Constraints in semtree

Andreas M. Brandmaier

2021-06-11

Constraints

Load the package

semtree allows different constraints on the split evaluation (global.invariance, local.invariance, and focus.parameters). These can be set in the following object and then passed to the semtree command:

library(semtree)

cnst <- semtree.constraints(local.invariance=NULL, 
global.invariance=NULL, 
focus.parameters=NULL)

semtree(model.x, data=df, constraints=cnst)

Simulation

To illustrate the invariance constraints, let’s set up a latent factor model with four indicators and simulate some data with a known predictor structure. Let’s create a dataset as follows:

N <- 2000
p1 <- sample(size=N, x=c(0,1), replace=TRUE)
p2 <- sample(size=N, x=c(0,1), replace=TRUE)
lat <- rnorm(N,mean = 0+p1)
loadings <- c(.5,.8,.7,.9)
observed <- lat %*% t(loadings) + rnorm(N*length(loadings),sd = .1)
observed[,3]<-observed[,3]+p2*0.5*lat
cfa.sim <- data.frame(observed,p1,p2)
names(cfa.sim)[1:4] <- paste0("x",1:4)

Here is the OpenMx model specification

require("OpenMx");
manifests<-c("x1","x2","x3","x4")
latents<-c("F")
model.cfa <- mxModel("CFA", type="RAM", manifestVars = manifests, 
                     latentVars = latents,
mxPath(from="F",to=c("x1","x2","x3","x4"), 
       free=c(TRUE,TRUE,TRUE,TRUE), value=c(1.0,1.0,1.0,1.0) , 
       arrows=1, label=c("F__x1","F__x2","F__x3","F__x4") ),
mxPath(from="one",to=c("x2","x3","x4"), 
       free=c(TRUE,TRUE,TRUE), value=c(1.0,1.0,1.0) , 
       arrows=1, label=c("const__x2","const__x3","const__x4") ),
mxPath(from="one",to=c("F"), free=c(TRUE), 
       value=c(1.0) , arrows=1, label=c("const__F") ),
mxPath(from="x1",to=c("x1"), free=c(TRUE), 
       value=c(1.0) , arrows=2, label=c("VAR_x1") ),
mxPath(from="x2",to=c("x2"), free=c(TRUE), 
       value=c(1.0) , arrows=2, label=c("VAR_x2") ),
mxPath(from="x3",to=c("x3"), free=c(TRUE), 
       value=c(1.0) , arrows=2, label=c("VAR_x3") ),
mxPath(from="x4",to=c("x4"), free=c(TRUE), 
       value=c(1.0) , arrows=2, label=c("VAR_x4") ),
mxPath(from="F",to=c("F"), free=c(FALSE), 
       value=c(1.0) , arrows=2, label=c("VAR_F") ),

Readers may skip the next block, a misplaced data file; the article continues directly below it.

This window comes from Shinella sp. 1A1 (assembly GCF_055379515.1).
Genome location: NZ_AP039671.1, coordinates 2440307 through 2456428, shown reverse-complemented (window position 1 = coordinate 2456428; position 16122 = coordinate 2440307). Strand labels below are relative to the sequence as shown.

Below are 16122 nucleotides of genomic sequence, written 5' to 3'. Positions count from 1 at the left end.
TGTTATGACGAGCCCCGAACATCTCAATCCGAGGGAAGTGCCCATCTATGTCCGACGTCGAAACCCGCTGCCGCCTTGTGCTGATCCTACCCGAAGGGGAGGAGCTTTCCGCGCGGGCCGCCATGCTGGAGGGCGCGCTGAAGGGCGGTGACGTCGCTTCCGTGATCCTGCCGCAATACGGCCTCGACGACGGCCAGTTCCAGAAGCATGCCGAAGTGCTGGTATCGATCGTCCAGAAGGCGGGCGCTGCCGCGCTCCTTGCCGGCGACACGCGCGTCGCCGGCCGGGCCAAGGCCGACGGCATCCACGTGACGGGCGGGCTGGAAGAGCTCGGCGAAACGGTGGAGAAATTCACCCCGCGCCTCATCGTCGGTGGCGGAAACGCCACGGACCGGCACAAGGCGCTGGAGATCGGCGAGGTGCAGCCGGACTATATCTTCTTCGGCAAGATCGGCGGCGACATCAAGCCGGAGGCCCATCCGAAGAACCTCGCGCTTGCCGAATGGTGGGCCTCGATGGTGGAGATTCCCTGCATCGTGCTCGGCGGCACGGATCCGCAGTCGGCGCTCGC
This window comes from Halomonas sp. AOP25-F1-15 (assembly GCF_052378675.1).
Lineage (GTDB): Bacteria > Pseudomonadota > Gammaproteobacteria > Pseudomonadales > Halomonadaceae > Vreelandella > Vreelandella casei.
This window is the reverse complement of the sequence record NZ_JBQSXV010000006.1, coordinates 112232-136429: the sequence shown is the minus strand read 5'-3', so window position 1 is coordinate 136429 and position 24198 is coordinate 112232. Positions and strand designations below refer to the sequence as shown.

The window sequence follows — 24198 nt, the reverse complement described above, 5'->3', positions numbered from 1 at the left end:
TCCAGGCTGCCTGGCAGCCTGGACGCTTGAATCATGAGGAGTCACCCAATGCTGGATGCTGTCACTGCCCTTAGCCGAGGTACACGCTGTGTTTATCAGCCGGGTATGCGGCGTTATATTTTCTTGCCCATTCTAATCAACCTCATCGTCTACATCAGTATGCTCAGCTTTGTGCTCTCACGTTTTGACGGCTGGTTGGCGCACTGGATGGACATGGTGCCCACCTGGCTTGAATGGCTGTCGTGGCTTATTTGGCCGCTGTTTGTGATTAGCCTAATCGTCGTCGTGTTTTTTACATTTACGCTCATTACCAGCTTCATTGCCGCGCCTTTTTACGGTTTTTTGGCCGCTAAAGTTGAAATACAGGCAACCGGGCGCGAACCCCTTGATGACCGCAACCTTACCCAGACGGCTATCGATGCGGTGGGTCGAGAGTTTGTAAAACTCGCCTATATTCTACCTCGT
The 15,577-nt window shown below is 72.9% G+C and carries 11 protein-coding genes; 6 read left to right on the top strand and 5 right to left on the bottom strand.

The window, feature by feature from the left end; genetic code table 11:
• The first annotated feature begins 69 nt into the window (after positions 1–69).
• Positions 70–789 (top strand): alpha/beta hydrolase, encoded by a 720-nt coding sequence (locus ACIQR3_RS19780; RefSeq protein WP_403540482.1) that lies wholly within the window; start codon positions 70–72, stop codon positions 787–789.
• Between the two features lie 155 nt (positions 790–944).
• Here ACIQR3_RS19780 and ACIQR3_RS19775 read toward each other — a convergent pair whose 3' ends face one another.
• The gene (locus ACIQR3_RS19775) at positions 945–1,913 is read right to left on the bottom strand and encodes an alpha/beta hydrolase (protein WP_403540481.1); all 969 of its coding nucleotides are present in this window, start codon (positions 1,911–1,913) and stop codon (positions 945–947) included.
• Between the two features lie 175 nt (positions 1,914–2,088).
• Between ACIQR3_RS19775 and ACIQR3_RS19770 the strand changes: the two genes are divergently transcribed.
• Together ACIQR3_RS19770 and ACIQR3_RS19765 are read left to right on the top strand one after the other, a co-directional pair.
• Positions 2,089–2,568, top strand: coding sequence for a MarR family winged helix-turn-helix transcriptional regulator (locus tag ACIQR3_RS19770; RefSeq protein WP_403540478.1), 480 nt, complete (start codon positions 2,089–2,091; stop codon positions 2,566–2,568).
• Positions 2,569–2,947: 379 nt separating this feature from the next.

mxPath(from="one",to=c("x1"), free=F, value=0, arrows=1),
mxData(cfa.sim, type = "raw")
);

Global Invariance

Global invariance is a relatively naive way of estimating a tree, in which a chosen set of parameters is equal across all leafs. This is achieved by fixing one or more selected parameters to the sample estimate before the tree is grown. Global invariance assures that the chosen parameters don’t differ across the possible subgroups. However, if the parameters do differ, this leads to misspecification and jeopardizes the interpretation of the resulting tree structure. Using this approach is usually not recommended because it’s typically not safe to assume that parameters are identical across a wide range of splits of the data. There may be cases in which it may make sense to constrain loading structures or means but it seems particularly dangerous to constrain variance components with such an approach.

tree.gc <- semtree(model.cfa, data=cfa.sim, constraints=
                   semtree.constraints(global.invariance = 
                                         c("F__x1","F__x2","F__x3","F__x4")))
#> ✖ Variable p1 is numeric but has only few unique values. Consider recoding as ordered factor.
#> ✖ Variable p2 is numeric but has only few unique values. Consider recoding as ordered factor.
#> ❯ Global Constraints:
#> F__x1 F__x2 F__x3 F__x4
#> ❯ Freely Estimated Parameters:
#> VAR_x1 VAR_x2 VAR_x3 VAR_x4 const__x2 const__x3 const__x4 const__F
#> ✔ Tree construction finished [took 1s].
plot(tree.gc)

Even though we retrieve both predictors in the tree, the tree structure does not represent the data generating model (p2 is found to be conditional only on p1>=.5) and the misspecification in the loadings leads to bias in the mean structure.

Local Invariance

Local invariance builds a tree under which all parameters across the leafs of a tree may differ but the chosen parameters may not differ significantly from each other. If they differed significantly, the respective split would not be considered as a valid split and would never be chosen. Local constraints are implemented by means of an additional test of measurement invariance. For each possible split, we fit an additional null model, in which the locally invariant parameters are constrained to be equal across the two resulting daugther nodes of a split. Only if we reject this null hypothesis, we believe that there is measurement non-invariance and disregard the split. A typical use-case is to the set of loadings of a factor model as local.invariance to allow a tree with weakly measurement-invariant leafs.

tree.lc <- semtree(model.cfa, data=cfa.sim, constraints=
                   semtree.constraints(
                     local.invariance= c("F__x1","F__x2","F__x3","F__x4")))
#> ❯ No Invariance alpha selected. alpha.invariance set to:0.05
#> ✖ Variable p1 is numeric but has only few unique values. Consider recoding as ordered factor.
#> ✖ Variable p2 is numeric but has only few unique values. Consider recoding as ordered factor.
#> ✔ Tree construction finished [took 2s].

Now we find p1 as the only predictor that yields subgroups that pass the measurement invariance test. Even though we have chosen the four factor loadings as local.invariance constraint, they are allowed to differ numerically but there was no significant difference between them.

plot(tree.lc)

Focus Parameters

First, we create some data. Here, we generate 1,000 bivariate observations x1 and x2 gathered in a data frame called obs. Also, there are two predictors grp1 and grp2. Predictor grp1 predicts a mean difference in x1 whereas grp2 predicts differences only in x2.

set.seed(123)
N <- 1000
grp1 <- sample(x = c(0,1), size=N, replace=TRUE)
grp2 <- sample(x = c(0,1), size=N, replace=TRUE)
Sigma <- matrix(byrow=TRUE,
                        nrow=2,c(2,0.2,